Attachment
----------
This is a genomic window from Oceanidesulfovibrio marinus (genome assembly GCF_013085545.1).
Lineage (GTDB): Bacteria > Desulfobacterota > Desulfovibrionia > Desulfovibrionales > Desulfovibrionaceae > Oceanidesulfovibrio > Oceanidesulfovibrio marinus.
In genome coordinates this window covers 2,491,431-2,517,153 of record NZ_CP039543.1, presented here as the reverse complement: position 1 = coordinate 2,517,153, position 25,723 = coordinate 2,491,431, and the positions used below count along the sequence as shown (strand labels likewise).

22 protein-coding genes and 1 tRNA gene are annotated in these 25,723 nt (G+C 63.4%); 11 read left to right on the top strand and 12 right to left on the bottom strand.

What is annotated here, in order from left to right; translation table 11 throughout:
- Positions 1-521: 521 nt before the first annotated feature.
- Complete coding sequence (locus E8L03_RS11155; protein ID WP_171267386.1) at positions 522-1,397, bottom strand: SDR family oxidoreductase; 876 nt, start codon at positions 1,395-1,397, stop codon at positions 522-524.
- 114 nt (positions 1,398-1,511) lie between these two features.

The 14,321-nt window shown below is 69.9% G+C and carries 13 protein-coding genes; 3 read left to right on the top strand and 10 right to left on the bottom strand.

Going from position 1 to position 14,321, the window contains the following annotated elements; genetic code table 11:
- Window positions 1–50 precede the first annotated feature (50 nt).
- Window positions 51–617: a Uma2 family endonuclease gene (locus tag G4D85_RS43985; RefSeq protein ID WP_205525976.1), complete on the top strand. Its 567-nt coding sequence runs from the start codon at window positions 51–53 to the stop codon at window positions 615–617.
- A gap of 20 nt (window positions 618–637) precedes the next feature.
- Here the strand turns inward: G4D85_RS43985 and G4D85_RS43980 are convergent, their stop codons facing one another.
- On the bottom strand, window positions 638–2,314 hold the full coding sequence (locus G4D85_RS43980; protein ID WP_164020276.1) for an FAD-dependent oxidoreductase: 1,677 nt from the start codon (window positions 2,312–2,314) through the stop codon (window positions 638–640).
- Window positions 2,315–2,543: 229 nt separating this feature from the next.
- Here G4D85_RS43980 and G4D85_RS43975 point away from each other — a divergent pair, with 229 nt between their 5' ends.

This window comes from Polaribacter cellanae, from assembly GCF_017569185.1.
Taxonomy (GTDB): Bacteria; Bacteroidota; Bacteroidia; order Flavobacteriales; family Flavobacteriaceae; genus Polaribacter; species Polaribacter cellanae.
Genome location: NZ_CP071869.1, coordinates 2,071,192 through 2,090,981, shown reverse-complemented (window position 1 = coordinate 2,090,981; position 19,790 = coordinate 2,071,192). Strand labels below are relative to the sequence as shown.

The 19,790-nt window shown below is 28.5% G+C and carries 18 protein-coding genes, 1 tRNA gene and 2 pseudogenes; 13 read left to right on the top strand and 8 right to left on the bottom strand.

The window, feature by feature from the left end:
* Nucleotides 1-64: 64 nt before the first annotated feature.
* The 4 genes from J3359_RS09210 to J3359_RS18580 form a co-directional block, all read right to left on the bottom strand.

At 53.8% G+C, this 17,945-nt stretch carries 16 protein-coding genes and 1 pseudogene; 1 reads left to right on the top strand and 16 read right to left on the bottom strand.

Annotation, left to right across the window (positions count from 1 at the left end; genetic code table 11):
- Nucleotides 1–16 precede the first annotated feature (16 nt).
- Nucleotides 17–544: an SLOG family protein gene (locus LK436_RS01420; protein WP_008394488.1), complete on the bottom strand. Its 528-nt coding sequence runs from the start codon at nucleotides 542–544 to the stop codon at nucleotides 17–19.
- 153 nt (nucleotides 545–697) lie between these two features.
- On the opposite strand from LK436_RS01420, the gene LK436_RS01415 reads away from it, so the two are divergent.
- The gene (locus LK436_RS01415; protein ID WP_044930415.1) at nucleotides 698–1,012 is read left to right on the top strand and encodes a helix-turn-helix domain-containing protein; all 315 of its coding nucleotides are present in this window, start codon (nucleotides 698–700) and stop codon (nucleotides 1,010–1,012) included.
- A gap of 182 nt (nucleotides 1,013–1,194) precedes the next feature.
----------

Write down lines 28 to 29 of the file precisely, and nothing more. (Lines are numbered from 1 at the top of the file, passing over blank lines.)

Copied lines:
- Nucleotides 17–544: an SLOG family protein gene (locus LK436_RS01420; protein WP_008394488.1), complete on the bottom strand. Its 528-nt coding sequence runs from the start codon at nucleotides 542–544 to the stop codon at nucleotides 17–19.
- 153 nt (nucleotides 545–697) lie between these two features.